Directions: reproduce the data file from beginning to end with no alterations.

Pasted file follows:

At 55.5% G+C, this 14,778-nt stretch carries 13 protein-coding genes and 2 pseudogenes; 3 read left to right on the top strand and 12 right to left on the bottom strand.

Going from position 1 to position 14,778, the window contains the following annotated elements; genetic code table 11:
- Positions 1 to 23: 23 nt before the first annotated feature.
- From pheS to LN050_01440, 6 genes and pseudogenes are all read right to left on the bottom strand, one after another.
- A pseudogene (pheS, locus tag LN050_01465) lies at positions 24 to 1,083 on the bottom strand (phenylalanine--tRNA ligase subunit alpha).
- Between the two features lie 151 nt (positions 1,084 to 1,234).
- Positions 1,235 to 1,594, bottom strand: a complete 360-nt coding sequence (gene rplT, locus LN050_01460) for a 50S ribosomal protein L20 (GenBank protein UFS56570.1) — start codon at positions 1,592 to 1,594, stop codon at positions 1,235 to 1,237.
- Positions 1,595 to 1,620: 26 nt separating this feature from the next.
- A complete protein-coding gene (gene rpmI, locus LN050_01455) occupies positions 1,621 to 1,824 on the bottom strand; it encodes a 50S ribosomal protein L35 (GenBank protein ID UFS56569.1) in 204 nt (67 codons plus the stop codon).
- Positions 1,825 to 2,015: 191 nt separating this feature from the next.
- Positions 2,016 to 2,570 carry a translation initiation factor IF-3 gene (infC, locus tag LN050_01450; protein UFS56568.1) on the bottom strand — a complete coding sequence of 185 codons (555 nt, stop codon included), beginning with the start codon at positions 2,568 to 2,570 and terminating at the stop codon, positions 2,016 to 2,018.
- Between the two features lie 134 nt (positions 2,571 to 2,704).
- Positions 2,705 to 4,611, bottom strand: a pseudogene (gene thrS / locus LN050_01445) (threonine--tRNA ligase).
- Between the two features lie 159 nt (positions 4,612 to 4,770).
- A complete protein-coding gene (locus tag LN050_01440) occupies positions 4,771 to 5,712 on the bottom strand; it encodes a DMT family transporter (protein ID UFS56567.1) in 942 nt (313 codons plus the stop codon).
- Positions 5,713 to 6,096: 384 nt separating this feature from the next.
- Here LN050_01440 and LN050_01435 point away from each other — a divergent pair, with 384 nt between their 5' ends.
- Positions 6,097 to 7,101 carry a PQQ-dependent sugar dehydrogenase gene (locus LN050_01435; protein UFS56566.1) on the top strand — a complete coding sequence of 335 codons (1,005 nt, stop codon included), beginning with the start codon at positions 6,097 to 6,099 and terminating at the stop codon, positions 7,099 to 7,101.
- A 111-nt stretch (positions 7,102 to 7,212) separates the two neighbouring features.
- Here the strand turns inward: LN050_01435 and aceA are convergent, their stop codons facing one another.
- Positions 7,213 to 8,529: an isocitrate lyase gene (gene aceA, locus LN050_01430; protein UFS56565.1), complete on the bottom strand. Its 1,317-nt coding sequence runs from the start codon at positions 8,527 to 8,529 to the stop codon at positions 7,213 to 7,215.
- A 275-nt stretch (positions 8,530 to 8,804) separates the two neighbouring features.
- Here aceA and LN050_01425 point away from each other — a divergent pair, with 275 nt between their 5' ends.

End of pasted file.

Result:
At 55.5% G+C, this 14,778-nt stretch carries 13 protein-coding genes and 2 pseudogenes; 3 read left to right on the top strand and 12 right to left on the bottom strand.

Going from position 1 to position 14,778, the window contains the following annotated elements; genetic code table 11:
- Positions 1 to 23: 23 nt before the first annotated feature.
- From pheS to LN050_01440, 6 genes and pseudogenes are all read right to left on the bottom strand, one after another.
- A pseudogene (pheS, locus tag LN050_01465) lies at positions 24 to 1,083 on the bottom strand (phenylalanine--tRNA ligase subunit alpha).
- Between the two features lie 151 nt (positions 1,084 to 1,234).
- Positions 1,235 to 1,594, bottom strand: a complete 360-nt coding sequence (gene rplT, locus LN050_01460) for a 50S ribosomal protein L20 (GenBank protein UFS56570.1) — start codon at positions 1,592 to 1,594, stop codon at positions 1,235 to 1,237.
- Positions 1,595 to 1,620: 26 nt separating this feature from the next.
- A complete protein-coding gene (gene rpmI, locus LN050_01455) occupies positions 1,621 to 1,824 on the bottom strand; it encodes a 50S ribosomal protein L35 (GenBank protein ID UFS56569.1) in 204 nt (67 codons plus the stop codon).
- Positions 1,825 to 2,015: 191 nt separating this feature from the next.
- Positions 2,016 to 2,570 carry a translation initiation factor IF-3 gene (infC, locus tag LN050_01450; protein UFS56568.1) on the bottom strand — a complete coding sequence of 185 codons (555 nt, stop codon included), beginning with the start codon at positions 2,568 to 2,570 and terminating at the stop codon, positions 2,016 to 2,018.
- Between the two features lie 134 nt (positions 2,571 to 2,704).
- Positions 2,705 to 4,611, bottom strand: a pseudogene (gene thrS / locus LN050_01445) (threonine--tRNA ligase).
- Between the two features lie 159 nt (positions 4,612 to 4,770).
- A complete protein-coding gene (locus tag LN050_01440) occupies positions 4,771 to 5,712 on the bottom strand; it encodes a DMT family transporter (protein ID UFS56567.1) in 942 nt (313 codons plus the stop codon).
- Positions 5,713 to 6,096: 384 nt separating this feature from the next.
- Here LN050_01440 and LN050_01435 point away from each other — a divergent pair, with 384 nt between their 5' ends.
- Positions 6,097 to 7,101 carry a PQQ-dependent sugar dehydrogenase gene (locus LN050_01435; protein UFS56566.1) on the top strand — a complete coding sequence of 335 codons (1,005 nt, stop codon included), beginning with the start codon at positions 6,097 to 6,099 and terminating at the stop codon, positions 7,099 to 7,101.
- A 111-nt stretch (positions 7,102 to 7,212) separates the two neighbouring features.
- Here the strand turns inward: LN050_01435 and aceA are convergent, their stop codons facing one another.
- Positions 7,213 to 8,529: an isocitrate lyase gene (gene aceA, locus LN050_01430; protein UFS56565.1), complete on the bottom strand. Its 1,317-nt coding sequence runs from the start codon at positions 8,527 to 8,529 to the stop codon at positions 7,213 to 7,215.
- A 275-nt stretch (positions 8,530 to 8,804) separates the two neighbouring features.
- Here aceA and LN050_01425 point away from each other — a divergent pair, with 275 nt between their 5' ends.